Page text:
The U.S. House of Representatives has approved the Program Management Improvement and Accountability Act, which will reform federal program management in several ways, including the creation of a formal career path for project managers and an interagency council to share knowledge.
Investing time and energy in a cross-mentoring group can pay dividends in your professional development as a project leader, providing a safe sounding board, invaluable advice, diverse feedback and a steady dose of inspiration. Not to mention, you will also benefit from sharing your own strengths to help others.
Every organization is political, and many careers — and projects — are made or broken based not on our technical skills but on how well we navigate the fuzzy and risky political landscape. Here are five tips for navigating the dangerous waters of office politics.
A disciplined team is going to get the job done and produce satisfactory results most of the time, but a motivated team offers the possibility of delivering outstanding outcomes that go above and beyond expectations. Here are some strategies and tactics for motivating your team members.
The only thing you can reliably change or control in any company or team is yourself. So start there and be a truth-teller, says Mindy Mackenzie, author, McKinsey senior adviser and former WalMart executive. It’s the first step in building a credible partnership with your boss and collaborative, reciprocal relationships with your peers.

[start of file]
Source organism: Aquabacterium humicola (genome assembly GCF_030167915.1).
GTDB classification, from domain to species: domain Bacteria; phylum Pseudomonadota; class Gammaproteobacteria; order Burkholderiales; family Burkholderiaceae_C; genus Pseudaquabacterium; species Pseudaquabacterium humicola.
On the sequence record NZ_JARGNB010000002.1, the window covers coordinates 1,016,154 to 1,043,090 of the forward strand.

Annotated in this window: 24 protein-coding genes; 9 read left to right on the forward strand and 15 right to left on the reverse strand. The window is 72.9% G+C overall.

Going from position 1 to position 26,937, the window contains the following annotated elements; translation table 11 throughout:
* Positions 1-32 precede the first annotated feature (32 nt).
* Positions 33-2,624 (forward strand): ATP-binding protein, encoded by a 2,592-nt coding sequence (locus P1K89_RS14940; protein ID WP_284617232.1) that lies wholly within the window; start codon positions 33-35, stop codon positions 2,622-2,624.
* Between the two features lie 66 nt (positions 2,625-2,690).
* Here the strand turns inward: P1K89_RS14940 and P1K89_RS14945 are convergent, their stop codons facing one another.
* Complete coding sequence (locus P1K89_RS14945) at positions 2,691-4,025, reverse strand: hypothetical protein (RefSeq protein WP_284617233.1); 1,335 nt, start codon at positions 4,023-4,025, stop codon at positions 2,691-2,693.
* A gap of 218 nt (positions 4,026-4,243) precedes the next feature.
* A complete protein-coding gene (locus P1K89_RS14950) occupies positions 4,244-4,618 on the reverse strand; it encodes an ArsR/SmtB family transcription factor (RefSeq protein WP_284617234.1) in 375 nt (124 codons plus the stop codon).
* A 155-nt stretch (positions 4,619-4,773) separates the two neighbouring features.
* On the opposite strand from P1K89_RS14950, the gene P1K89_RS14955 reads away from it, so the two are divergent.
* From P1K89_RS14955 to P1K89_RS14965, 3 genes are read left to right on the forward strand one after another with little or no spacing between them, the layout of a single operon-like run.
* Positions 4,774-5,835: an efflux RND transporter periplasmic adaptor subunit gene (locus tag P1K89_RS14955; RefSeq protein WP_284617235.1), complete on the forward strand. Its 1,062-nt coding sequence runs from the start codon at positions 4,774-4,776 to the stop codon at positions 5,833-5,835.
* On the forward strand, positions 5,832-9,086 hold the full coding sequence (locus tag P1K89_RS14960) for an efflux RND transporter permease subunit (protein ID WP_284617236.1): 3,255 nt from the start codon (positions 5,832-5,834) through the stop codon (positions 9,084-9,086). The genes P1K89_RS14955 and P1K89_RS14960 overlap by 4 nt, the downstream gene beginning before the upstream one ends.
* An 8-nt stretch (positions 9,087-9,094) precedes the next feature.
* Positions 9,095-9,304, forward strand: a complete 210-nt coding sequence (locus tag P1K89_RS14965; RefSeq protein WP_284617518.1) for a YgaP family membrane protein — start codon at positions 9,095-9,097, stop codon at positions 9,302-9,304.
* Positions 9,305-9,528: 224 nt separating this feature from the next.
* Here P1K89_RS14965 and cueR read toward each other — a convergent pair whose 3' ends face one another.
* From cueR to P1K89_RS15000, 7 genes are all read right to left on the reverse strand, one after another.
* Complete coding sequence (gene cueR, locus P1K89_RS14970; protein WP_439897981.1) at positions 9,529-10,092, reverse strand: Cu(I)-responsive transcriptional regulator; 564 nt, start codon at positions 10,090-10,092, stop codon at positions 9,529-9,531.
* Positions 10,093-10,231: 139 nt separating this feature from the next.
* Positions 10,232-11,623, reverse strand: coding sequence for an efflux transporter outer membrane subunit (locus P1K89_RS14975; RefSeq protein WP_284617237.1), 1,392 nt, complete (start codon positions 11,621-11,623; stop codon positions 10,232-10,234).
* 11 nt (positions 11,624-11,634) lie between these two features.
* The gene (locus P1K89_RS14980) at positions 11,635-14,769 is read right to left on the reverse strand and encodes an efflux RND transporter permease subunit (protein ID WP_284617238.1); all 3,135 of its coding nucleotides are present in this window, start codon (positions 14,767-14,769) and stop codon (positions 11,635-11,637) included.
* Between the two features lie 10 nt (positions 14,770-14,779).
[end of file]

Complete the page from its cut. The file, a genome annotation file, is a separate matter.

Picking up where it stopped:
You might have heard that single-tasking is a sound strategy for managing project work and productivity. But in a hyper-connected world that expects and encourages multi-tasking, how is it even possible? Here are four tactics to help you "single task" and reap the benefits.
Project management is a stressful profession, with its well-documented failure rates and steady doses of deadlines, uncertainty, conflict, unrealistic expectations, and accountability without authority. Senior project manager Carson Pierce and psychologist Krista Pierce discuss ways to deal with the pressure, angst and anxiety that come with the job. [42 min.]
Creating a culture of trust is one of the most important roles of a leader. Trust improves team morale, which improves performance. Here are six cornerstones to building a culture of trust on your teams, from keeping your word to sharing the spotlight.
Successful leaders don't just communicate to inform; they also communicate to influence and inspire. Business jargon and buzzwords won't cut it. Teams crave clarity of vision, and whether you are heading an organization or a project, you must take a critical look at how your words are crafted and received.
Trust is the currency a project leader must deal in. It requires clear communication, doing rather than telling, making human connections, being open and honest, and answering tough questions. Here are five ways to earn and keep the trust you need from your team members, stakeholders, sponsors and clients.